The Morality Police.
June 11, 2001 2:32 AM   Subscribe

The Morality Police. "Our hysterical attempts to shield kids from images of sex and violence are stunting young lives -- and trapping us all in a Big Lie." A well-argued piece, more of an op-ed than a straight-up book review. As a scientist I only quibble with the author's musing that "if there really were a cause-and-effect link between real violence and media violence, then it would have been proven by now."
posted by topolino (13 comments total)

 
I've been awash in Kung-Fu movies, porn, Marilyn Manson and the like my whole life, and I've never hurt anyone, nor am I likely to do so.
If you could make an argument that media did directly cause violence, wouldn't people like me prove the opposite? The problem with declaring that a certain kind of behavior is a direct result of a kind of input, is that for it to hold true, it has to effect everyone that way, or it becomes apparent that other factors are at work.

I'm sick of the moral majority (which is neither) and their attempts to impose their point of view on me, and the corrosive effect it has on culture.
posted by dong_resin at 4:34 AM on June 11, 2001


If you want to keep images of violence away from young people, don't get involved in wars.
posted by holgate at 5:00 AM on June 11, 2001


I wish the self-link thing was suspended so I could post my old rant about this, but here we go without it...

A lot of times, people simply forget about context, and about tolerance. If something comes on the tube or the radio or might be accessible online that offends them, they immediately assume that their offense means that the offending show or song or what have you is offensive to all, and has no redeeming content.

I think allowing people to select their own diversions instead of trying to enforce some vacuous community standard would be valuable. Allowing people to have their outlets, whether we find them valuable or not (personally, I hate with a bloody passion the novels of John Norman, and would like to cut off his hands at the wrists, then pull his tongue out, yank off his ears and use a corkscrew to remove his eyes in order to keep him from writing anything else ever again...but others seem to like him, and I am not the arbiter of standards) is the best we can do, I think. I know that free speech is neither absolute in its applications, and also is not as dogmatic in other nations than the one I am in. I know that in the name of free speech, some truly hideous thoughts are flung around.

Perhaps, instead of worrying so much about fake violence and fake people having sex, we should try and instill healthy attitudes towards the real violence and actual sexual issues through honestly. Yes, I'm advocating talking to our kids. Explain what really happens when someone gets their nose broken or a bullet hits them (the movie Three Kings has an excellent scene for this purpose) or what have you.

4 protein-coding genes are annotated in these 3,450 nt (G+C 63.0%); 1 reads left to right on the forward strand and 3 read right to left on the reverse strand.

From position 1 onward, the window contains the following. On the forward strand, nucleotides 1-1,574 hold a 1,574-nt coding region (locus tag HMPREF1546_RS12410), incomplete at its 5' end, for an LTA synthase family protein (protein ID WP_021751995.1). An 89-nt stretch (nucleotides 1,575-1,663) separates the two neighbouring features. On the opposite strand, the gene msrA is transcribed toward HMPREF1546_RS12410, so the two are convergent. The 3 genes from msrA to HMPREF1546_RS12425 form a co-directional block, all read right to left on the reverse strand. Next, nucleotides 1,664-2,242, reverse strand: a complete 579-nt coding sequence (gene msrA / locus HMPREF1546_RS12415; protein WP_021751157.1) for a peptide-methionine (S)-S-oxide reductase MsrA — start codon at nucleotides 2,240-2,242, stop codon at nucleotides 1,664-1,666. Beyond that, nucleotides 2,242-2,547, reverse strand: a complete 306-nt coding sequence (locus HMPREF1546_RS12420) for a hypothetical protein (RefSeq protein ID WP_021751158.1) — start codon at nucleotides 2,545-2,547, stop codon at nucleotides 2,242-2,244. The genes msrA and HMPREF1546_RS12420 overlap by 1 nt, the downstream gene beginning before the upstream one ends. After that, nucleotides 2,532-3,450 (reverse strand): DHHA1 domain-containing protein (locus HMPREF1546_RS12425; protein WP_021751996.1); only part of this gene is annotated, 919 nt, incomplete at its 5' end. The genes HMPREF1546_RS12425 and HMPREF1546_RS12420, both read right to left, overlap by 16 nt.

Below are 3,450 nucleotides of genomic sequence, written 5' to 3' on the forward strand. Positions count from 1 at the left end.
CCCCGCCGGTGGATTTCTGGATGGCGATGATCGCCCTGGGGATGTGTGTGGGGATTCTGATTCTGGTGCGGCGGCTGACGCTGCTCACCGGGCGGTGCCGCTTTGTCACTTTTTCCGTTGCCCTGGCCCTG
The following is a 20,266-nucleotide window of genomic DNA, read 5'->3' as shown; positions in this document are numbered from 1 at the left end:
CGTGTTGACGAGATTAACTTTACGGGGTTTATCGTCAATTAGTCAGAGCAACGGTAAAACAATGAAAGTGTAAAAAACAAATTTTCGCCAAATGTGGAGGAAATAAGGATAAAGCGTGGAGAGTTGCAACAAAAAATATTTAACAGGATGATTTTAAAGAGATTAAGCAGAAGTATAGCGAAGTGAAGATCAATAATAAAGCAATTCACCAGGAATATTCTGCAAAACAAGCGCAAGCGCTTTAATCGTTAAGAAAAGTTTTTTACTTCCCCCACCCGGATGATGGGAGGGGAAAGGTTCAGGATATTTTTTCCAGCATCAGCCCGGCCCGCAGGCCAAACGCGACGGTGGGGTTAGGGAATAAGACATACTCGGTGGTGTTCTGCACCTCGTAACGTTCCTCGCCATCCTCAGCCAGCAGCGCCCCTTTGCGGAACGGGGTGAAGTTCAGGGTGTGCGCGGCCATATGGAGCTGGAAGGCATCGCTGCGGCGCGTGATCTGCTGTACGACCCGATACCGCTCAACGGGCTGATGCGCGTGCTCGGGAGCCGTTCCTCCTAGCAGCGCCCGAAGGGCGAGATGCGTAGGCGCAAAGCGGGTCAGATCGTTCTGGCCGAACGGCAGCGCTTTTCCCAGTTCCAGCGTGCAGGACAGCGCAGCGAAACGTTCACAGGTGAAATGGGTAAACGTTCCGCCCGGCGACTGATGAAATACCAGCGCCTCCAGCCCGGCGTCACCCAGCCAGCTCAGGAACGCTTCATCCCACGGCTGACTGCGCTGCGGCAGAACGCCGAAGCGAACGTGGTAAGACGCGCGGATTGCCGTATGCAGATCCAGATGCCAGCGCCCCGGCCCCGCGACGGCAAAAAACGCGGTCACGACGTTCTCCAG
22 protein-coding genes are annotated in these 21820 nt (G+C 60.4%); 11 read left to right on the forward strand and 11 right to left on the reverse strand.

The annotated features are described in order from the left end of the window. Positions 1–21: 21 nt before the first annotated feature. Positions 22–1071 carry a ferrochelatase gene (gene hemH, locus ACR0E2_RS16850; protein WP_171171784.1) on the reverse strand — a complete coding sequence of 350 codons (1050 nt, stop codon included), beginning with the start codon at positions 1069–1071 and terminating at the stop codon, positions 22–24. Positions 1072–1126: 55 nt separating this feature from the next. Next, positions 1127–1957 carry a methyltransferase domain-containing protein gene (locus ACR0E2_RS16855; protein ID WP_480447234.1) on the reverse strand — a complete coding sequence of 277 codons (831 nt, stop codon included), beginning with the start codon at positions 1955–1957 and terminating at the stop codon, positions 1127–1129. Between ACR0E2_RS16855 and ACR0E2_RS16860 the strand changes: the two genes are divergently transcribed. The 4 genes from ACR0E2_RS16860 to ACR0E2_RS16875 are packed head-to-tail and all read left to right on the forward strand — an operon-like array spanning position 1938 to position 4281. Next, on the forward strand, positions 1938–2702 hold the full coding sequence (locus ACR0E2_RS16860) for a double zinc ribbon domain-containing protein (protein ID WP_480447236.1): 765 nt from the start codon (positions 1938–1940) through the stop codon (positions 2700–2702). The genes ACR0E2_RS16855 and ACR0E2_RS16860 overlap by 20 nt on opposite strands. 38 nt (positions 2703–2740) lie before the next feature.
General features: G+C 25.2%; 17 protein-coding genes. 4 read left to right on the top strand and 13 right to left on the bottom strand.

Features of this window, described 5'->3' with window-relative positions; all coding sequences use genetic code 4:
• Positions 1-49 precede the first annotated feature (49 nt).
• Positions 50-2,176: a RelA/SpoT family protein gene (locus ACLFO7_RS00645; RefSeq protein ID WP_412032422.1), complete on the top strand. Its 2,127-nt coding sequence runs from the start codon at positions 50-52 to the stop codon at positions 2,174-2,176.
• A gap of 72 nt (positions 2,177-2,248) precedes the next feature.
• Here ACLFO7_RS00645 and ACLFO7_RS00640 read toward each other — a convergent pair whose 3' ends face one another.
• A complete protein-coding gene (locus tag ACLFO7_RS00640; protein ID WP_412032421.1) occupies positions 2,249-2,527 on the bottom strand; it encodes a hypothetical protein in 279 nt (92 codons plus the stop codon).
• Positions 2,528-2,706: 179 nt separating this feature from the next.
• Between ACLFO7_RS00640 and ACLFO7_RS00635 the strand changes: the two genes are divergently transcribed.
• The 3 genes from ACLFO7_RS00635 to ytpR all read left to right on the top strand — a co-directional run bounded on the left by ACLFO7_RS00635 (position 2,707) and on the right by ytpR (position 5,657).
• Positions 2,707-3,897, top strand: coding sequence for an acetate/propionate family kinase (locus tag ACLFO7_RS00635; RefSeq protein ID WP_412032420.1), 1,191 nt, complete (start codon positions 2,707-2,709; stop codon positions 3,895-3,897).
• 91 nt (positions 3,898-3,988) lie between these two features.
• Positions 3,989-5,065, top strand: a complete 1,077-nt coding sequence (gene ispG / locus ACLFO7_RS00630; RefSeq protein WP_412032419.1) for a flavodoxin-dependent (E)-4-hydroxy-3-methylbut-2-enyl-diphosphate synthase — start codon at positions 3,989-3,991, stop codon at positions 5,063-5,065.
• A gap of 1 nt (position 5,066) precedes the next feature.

By the time I was sixteen, I'd killed so many animals on the farm that I almost couldn't go by a McDonalds anymore. I'm not a vegetarian...I crave meat, always have, it's not healthy for me but I eat it anyway...but I had a real understanding of what a gun could do, and I had no interest in killing anything ever again.

I'm not saying this approach would be perfect, just that talking to our children is better than trying to quell anything that doesn't fit within our individual boxes. The world is too big to fit within anyone's perspective.
posted by Ezrael at 5:09 AM on June 11, 2001


"There's so much comedy on television. Does that cause comedy in the streets?" - Dick Cavett
posted by RavinDave at 5:43 AM on June 11, 2001


"There's so much comedy on television. Does that cause comedy in the streets?" - Dick Cavett

It's true. You never see people in real life repeating stupid jokes they heard on TV.

And kids would never demand overpriced tennis shoes just because they saw Michael Jordan wear them on TV.

This business of people being affected by and wanting to emulate what they see on TV obviously has no basis in reality.
posted by straight at 6:32 AM on June 11, 2001


I think he touched on the real issue here: selfish people (parents) who want society to be restructured around what's convenient for them. What sort of parenting do you think these kids are getting when their parents think it's too much to ask that they read a movie review, or keep track of what movies/tv their kids are seeing?
posted by dagnyscott at 6:38 AM on June 11, 2001


"Won't someone please think of the children!" (well, SOMEONE had to say it!) Often I think that people who yell loudest about 'protecting the children' are using children as an excuse so they don't have to deal with their OWN issues and fears about sex and violence, etc.